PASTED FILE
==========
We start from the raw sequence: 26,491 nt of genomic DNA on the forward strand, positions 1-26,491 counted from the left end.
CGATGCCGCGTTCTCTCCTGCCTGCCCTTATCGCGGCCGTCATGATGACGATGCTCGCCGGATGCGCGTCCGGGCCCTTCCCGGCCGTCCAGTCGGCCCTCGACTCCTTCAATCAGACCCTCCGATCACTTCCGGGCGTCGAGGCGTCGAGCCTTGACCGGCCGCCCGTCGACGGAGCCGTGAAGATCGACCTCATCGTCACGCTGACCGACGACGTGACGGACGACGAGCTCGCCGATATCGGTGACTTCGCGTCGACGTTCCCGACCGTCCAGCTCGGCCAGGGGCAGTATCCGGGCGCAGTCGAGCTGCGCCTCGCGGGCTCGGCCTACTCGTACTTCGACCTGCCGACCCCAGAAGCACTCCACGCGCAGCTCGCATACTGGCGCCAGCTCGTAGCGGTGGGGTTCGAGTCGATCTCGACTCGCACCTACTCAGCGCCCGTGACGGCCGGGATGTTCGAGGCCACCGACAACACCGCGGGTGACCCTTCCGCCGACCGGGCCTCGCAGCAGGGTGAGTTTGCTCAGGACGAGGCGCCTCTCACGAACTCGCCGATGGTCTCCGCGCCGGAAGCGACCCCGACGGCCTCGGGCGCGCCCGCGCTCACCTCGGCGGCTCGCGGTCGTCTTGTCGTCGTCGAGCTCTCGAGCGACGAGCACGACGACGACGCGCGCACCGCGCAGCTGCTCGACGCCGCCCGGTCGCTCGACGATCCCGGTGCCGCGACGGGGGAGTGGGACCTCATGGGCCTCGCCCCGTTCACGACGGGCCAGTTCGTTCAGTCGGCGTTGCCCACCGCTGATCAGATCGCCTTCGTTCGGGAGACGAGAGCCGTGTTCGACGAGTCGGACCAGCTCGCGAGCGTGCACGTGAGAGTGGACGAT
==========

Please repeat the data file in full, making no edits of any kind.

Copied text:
We start from the raw sequence: 26,491 nt of genomic DNA on the forward strand, positions 1-26,491 counted from the left end.
CGATGCCGCGTTCTCTCCTGCCTGCCCTTATCGCGGCCGTCATGATGACGATGCTCGCCGGATGCGCGTCCGGGCCCTTCCCGGCCGTCCAGTCGGCCCTCGACTCCTTCAATCAGACCCTCCGATCACTTCCGGGCGTCGAGGCGTCGAGCCTTGACCGGCCGCCCGTCGACGGAGCCGTGAAGATCGACCTCATCGTCACGCTGACCGACGACGTGACGGACGACGAGCTCGCCGATATCGGTGACTTCGCGTCGACGTTCCCGACCGTCCAGCTCGGCCAGGGGCAGTATCCGGGCGCAGTCGAGCTGCGCCTCGCGGGCTCGGCCTACTCGTACTTCGACCTGCCGACCCCAGAAGCACTCCACGCGCAGCTCGCATACTGGCGCCAGCTCGTAGCGGTGGGGTTCGAGTCGATCTCGACTCGCACCTACTCAGCGCCCGTGACGGCCGGGATGTTCGAGGCCACCGACAACACCGCGGGTGACCCTTCCGCCGACCGGGCCTCGCAGCAGGGTGAGTTTGCTCAGGACGAGGCGCCTCTCACGAACTCGCCGATGGTCTCCGCGCCGGAAGCGACCCCGACGGCCTCGGGCGCGCCCGCGCTCACCTCGGCGGCTCGCGGTCGTCTTGTCGTCGTCGAGCTCTCGAGCGACGAGCACGACGACGACGCGCGCACCGCGCAGCTGCTCGACGCCGCCCGGTCGCTCGACGATCCCGGTGCCGCGACGGGGGAGTGGGACCTCATGGGCCTCGCCCCGTTCACGACGGGCCAGTTCGTTCAGTCGGCGTTGCCCACCGCTGATCAGATCGCCTTCGTTCGGGAGACGAGAGCCGTGTTCGACGAGTCGGACCAGCTCGCGAGCGTGCACGTGAGAGTGGACGAT